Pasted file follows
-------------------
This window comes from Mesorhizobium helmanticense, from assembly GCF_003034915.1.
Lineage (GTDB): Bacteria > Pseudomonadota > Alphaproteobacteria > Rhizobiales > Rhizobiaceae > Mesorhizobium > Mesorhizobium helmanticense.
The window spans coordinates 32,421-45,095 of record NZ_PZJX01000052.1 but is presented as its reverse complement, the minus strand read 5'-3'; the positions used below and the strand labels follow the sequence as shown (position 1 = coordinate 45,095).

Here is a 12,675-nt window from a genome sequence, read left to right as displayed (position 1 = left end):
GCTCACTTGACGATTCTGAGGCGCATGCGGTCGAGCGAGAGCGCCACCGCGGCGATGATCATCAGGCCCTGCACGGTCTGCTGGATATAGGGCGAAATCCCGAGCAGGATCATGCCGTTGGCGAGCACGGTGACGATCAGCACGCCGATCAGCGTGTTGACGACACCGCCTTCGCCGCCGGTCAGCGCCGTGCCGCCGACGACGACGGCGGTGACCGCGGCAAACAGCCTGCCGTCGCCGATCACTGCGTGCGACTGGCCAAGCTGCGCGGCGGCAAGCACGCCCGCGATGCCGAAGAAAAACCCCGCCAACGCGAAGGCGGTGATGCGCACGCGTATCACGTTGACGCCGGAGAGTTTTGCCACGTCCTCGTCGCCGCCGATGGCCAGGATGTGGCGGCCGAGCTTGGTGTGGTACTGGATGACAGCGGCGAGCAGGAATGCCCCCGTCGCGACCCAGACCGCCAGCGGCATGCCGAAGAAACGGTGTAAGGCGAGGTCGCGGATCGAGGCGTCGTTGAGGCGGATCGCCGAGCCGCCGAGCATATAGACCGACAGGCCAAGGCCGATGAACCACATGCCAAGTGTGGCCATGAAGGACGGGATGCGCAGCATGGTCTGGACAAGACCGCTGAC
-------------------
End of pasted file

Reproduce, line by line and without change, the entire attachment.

This window comes from Mesorhizobium helmanticense, from assembly GCF_003034915.1.
Lineage (GTDB): Bacteria > Pseudomonadota > Alphaproteobacteria > Rhizobiales > Rhizobiaceae > Mesorhizobium > Mesorhizobium helmanticense.
The window spans coordinates 32,421-45,095 of record NZ_PZJX01000052.1 but is presented as its reverse complement, the minus strand read 5'-3'; the positions used below and the strand labels follow the sequence as shown (position 1 = coordinate 45,095).

Here is a 12,675-nt window from a genome sequence, read left to right as displayed (position 1 = left end):
GCTCACTTGACGATTCTGAGGCGCATGCGGTCGAGCGAGAGCGCCACCGCGGCGATGATCATCAGGCCCTGCACGGTCTGCTGGATATAGGGCGAAATCCCGAGCAGGATCATGCCGTTGGCGAGCACGGTGACGATCAGCACGCCGATCAGCGTGTTGACGACACCGCCTTCGCCGCCGGTCAGCGCCGTGCCGCCGACGACGACGGCGGTGACCGCGGCAAACAGCCTGCCGTCGCCGATCACTGCGTGCGACTGGCCAAGCTGCGCGGCGGCAAGCACGCCCGCGATGCCGAAGAAAAACCCCGCCAACGCGAAGGCGGTGATGCGCACGCGTATCACGTTGACGCCGGAGAGTTTTGCCACGTCCTCGTCGCCGCCGATGGCCAGGATGTGGCGGCCGAGCTTGGTGTGGTACTGGATGACAGCGGCGAGCAGGAATGCCCCCGTCGCGACCCAGACCGCCAGCGGCATGCCGAAGAAACGGTGTAAGGCGAGGTCGCGGATCGAGGCGTCGTTGAGGCGGATCGCCGAGCCGCCGAGCATATAGACCGACAGGCCAAGGCCGATGAACCACATGCCAAGTGTGGCCATGAAGGACGGGATGCGCAGCATGGTCTGGACAAGACCGCTGAC